–Luke 12:13-31

Posted in Theology: Scripture

(NPR) ‘Guns, Protests And Elections Do Not Mix’: Conflict Experts See Rising Warning Signs

Members of a Quaker congregation in Maryland are so concerned that President Trump will prematurely declare victory when states are still counting ballots — a process that could take days — that they are ready to take to the streets in nonviolent resistance.

They say such a scenario would amount to a “coup” — even if it involves legal fights and not military action.

“To use the word ‘coup’ in the United States just seems like such a foreign concept when we’re supposed to be this beacon of democracy,” said Alaine Duncan, an acupuncturist and Quaker who lives just outside Washington, D.C. “But it doesn’t seem like we’re being a beacon of democracy right now.”

With Election Day less than a week away, anxiety, distrust and suspicion are running high. Activists and extremists on both the right and left are worried the other side will somehow steal the election, and they’re making plans for what to do if they believe that’s happening.

Read it all.

Posted in America/U.S.A., Ethics / Moral Theology, Politics in General, Violence

(C of E) Global investors engage top mining companies on Indigenous community rights & social licence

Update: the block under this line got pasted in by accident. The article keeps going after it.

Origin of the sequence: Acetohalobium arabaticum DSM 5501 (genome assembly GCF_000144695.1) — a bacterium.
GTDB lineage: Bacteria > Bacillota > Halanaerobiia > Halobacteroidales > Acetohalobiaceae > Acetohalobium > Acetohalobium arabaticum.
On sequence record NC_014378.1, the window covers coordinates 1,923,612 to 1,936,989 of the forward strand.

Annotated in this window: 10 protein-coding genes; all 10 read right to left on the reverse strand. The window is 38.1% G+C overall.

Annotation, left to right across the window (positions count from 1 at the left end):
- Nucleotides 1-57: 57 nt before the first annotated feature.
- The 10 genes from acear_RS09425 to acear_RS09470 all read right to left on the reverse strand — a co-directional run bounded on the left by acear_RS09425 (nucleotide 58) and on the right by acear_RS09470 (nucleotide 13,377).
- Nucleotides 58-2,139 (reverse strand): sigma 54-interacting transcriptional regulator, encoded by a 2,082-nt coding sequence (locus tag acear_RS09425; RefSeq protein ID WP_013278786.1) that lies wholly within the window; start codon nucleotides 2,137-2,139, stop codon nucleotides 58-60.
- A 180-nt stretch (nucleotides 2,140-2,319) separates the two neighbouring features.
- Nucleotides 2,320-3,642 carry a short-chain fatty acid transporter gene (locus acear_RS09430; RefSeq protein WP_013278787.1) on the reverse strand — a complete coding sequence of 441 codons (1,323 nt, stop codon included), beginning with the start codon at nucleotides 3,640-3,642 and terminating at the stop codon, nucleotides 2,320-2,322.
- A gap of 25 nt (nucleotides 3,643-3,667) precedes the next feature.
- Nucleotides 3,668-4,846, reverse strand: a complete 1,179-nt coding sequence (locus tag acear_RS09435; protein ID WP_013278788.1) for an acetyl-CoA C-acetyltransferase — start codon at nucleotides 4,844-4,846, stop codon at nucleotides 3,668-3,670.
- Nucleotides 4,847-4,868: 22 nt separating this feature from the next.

Australia, London, – a group of 64 investors and their representatives with USD $10.2 trillion in Assets Under Management have today written to the Boards of mining companies operating in Australia and internationally to seek assurances about how the sector obtains and maintains its social license to operate with First Nations and Indigenous communities.

The investor group of long-term institutional investors is considering the implications of what occurred at the Juukan Gorge on the wider mining sector to support alignment between best-practice and company action.

The investor group is seeking information on the action companies are taking to understand and manage the risks. The group is clear that although the example of the destruction of the Juukan Gorge has arisen in Australia, the principles apply to projects across the world.

The letter from global investors states:

“As responsible investors and their representatives, we are committed to working with the mining sector to support verifiable outcome-oriented processes and standards that ensure that such events are not repeated. To do so, we need to better understand your approach to management of the cultural heritage and First Nations and Indigenous community relations.”

Read it all.

Posted in Australia / NZ, Church of England (CoE), Corporations/Corporate Life, England / UK, Ethics / Moral Theology, Stock Market

(MIT News) Artificial intelligence model detects asymptomatic Covid-19 infections through cellphone-recorded coughs